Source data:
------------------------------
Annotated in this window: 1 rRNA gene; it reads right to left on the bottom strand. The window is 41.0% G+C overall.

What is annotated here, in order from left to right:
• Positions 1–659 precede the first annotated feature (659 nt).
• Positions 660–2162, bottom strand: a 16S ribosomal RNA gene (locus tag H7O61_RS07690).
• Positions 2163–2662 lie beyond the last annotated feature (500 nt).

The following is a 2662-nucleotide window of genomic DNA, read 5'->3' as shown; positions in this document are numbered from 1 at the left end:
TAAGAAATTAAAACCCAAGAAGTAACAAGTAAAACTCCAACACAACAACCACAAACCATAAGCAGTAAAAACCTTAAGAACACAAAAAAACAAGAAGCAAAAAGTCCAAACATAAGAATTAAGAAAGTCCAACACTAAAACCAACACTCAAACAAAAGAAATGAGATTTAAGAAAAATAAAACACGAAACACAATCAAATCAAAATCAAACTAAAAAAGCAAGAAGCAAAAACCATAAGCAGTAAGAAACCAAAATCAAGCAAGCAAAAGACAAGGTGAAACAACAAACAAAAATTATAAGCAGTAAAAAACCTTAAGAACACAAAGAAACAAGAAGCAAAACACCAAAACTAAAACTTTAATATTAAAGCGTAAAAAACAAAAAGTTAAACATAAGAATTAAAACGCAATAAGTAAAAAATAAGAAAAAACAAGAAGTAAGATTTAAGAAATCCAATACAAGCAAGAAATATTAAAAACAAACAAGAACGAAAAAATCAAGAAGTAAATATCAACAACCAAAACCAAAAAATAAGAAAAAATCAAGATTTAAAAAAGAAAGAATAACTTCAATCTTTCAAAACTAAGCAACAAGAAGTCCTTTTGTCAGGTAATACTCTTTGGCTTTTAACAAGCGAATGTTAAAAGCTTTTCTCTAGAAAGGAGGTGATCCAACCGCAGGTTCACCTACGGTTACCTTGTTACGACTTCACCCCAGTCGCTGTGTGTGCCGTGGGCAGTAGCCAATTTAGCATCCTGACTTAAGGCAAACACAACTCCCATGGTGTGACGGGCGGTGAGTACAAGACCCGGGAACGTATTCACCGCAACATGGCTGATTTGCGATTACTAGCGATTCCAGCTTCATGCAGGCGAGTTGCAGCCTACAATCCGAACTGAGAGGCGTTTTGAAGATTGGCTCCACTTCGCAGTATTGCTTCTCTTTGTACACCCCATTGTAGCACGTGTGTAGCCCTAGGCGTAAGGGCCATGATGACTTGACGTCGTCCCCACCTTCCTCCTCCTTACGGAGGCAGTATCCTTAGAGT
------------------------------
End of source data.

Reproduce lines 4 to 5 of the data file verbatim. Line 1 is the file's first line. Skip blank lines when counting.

• Positions 660–2162, bottom strand: a 16S ribosomal RNA gene (locus tag H7O61_RS07690).
• Positions 2163–2662 lie beyond the last annotated feature (500 nt).